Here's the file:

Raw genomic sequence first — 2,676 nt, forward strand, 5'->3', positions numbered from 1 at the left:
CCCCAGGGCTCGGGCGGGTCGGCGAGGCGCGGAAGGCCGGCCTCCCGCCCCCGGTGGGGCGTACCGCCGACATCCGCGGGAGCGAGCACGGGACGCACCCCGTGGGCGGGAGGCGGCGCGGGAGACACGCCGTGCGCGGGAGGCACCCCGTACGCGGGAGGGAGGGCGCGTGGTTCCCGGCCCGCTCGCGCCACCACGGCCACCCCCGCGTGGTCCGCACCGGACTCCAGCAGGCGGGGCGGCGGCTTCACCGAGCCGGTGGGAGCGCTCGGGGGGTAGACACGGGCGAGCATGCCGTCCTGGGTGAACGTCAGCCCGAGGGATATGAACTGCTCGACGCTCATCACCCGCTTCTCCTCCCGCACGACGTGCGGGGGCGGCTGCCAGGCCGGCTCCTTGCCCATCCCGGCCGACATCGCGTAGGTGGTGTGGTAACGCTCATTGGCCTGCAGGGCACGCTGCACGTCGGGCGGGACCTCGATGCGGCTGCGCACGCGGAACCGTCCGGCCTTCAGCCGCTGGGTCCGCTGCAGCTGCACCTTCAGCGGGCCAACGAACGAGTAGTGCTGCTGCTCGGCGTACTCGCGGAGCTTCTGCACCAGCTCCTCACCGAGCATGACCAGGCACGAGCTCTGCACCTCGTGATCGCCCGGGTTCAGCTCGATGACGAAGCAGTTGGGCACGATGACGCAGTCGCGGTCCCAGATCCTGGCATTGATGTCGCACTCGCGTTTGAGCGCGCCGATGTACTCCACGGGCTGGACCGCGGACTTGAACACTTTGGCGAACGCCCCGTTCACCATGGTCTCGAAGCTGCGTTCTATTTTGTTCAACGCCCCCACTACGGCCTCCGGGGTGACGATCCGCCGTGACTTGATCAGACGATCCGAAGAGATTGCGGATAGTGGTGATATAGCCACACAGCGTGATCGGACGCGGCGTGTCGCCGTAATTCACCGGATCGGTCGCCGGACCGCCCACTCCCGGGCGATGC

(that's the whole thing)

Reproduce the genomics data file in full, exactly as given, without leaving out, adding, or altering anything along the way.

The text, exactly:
Raw genomic sequence first — 2,676 nt, forward strand, 5'->3', positions numbered from 1 at the left:
CCCCAGGGCTCGGGCGGGTCGGCGAGGCGCGGAAGGCCGGCCTCCCGCCCCCGGTGGGGCGTACCGCCGACATCCGCGGGAGCGAGCACGGGACGCACCCCGTGGGCGGGAGGCGGCGCGGGAGACACGCCGTGCGCGGGAGGCACCCCGTACGCGGGAGGGAGGGCGCGTGGTTCCCGGCCCGCTCGCGCCACCACGGCCACCCCCGCGTGGTCCGCACCGGACTCCAGCAGGCGGGGCGGCGGCTTCACCGAGCCGGTGGGAGCGCTCGGGGGGTAGACACGGGCGAGCATGCCGTCCTGGGTGAACGTCAGCCCGAGGGATATGAACTGCTCGACGCTCATCACCCGCTTCTCCTCCCGCACGACGTGCGGGGGCGGCTGCCAGGCCGGCTCCTTGCCCATCCCGGCCGACATCGCGTAGGTGGTGTGGTAACGCTCATTGGCCTGCAGGGCACGCTGCACGTCGGGCGGGACCTCGATGCGGCTGCGCACGCGGAACCGTCCGGCCTTCAGCCGCTGGGTCCGCTGCAGCTGCACCTTCAGCGGGCCAACGAACGAGTAGTGCTGCTGCTCGGCGTACTCGCGGAGCTTCTGCACCAGCTCCTCACCGAGCATGACCAGGCACGAGCTCTGCACCTCGTGATCGCCCGGGTTCAGCTCGATGACGAAGCAGTTGGGCACGATGACGCAGTCGCGGTCCCAGATCCTGGCATTGATGTCGCACTCGCGTTTGAGCGCGCCGATGTACTCCACGGGCTGGACCGCGGACTTGAACACTTTGGCGAACGCCCCGTTCACCATGGTCTCGAAGCTGCGTTCTATTTTGTTCAACGCCCCCACTACGGCCTCCGGGGTGACGATCCGCCGTGACTTGATCAGACGATCCGAAGAGATTGCGGATAGTGGTGATATAGCCACACAGCGTGATCGGACGCGGCGTGTCGCCGTAATTCACCGGATCGGTCGCCGGACCGCCCACTCCCGGGCGATGC